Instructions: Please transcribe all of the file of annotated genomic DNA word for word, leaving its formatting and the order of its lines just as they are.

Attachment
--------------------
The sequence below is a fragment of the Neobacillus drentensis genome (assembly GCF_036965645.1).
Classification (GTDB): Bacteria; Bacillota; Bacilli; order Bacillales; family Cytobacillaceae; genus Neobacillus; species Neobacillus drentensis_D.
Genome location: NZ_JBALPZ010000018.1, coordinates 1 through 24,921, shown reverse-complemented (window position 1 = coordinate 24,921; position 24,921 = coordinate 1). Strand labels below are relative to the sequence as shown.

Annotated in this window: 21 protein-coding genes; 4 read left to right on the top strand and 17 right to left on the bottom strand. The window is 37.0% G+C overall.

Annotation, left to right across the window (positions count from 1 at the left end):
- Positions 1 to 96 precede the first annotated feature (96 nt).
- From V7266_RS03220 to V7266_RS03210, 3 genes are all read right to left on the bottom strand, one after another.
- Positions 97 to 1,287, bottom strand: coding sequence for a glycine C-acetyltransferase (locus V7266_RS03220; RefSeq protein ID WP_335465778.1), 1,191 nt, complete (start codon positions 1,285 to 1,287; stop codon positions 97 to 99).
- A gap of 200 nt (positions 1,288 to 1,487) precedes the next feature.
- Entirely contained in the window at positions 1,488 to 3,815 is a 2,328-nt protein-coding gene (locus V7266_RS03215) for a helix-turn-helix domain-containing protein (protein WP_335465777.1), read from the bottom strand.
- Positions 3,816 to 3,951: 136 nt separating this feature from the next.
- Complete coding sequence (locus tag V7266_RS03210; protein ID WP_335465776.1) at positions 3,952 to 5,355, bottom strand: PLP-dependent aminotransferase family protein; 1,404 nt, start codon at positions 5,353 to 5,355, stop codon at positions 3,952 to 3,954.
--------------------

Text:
The sequence below is a fragment of the Neobacillus drentensis genome (assembly GCF_036965645.1).
Classification (GTDB): Bacteria; Bacillota; Bacilli; order Bacillales; family Cytobacillaceae; genus Neobacillus; species Neobacillus drentensis_D.
Genome location: NZ_JBALPZ010000018.1, coordinates 1 through 24,921, shown reverse-complemented (window position 1 = coordinate 24,921; position 24,921 = coordinate 1). Strand labels below are relative to the sequence as shown.

Annotated in this window: 21 protein-coding genes; 4 read left to right on the top strand and 17 right to left on the bottom strand. The window is 37.0% G+C overall.

Annotation, left to right across the window (positions count from 1 at the left end):
- Positions 1 to 96 precede the first annotated feature (96 nt).
- From V7266_RS03220 to V7266_RS03210, 3 genes are all read right to left on the bottom strand, one after another.
- Positions 97 to 1,287, bottom strand: coding sequence for a glycine C-acetyltransferase (locus V7266_RS03220; RefSeq protein ID WP_335465778.1), 1,191 nt, complete (start codon positions 1,285 to 1,287; stop codon positions 97 to 99).
- A gap of 200 nt (positions 1,288 to 1,487) precedes the next feature.
- Entirely contained in the window at positions 1,488 to 3,815 is a 2,328-nt protein-coding gene (locus V7266_RS03215) for a helix-turn-helix domain-containing protein (protein WP_335465777.1), read from the bottom strand.
- Positions 3,816 to 3,951: 136 nt separating this feature from the next.
- Complete coding sequence (locus tag V7266_RS03210; protein ID WP_335465776.1) at positions 3,952 to 5,355, bottom strand: PLP-dependent aminotransferase family protein; 1,404 nt, start codon at positions 5,353 to 5,355, stop codon at positions 3,952 to 3,954.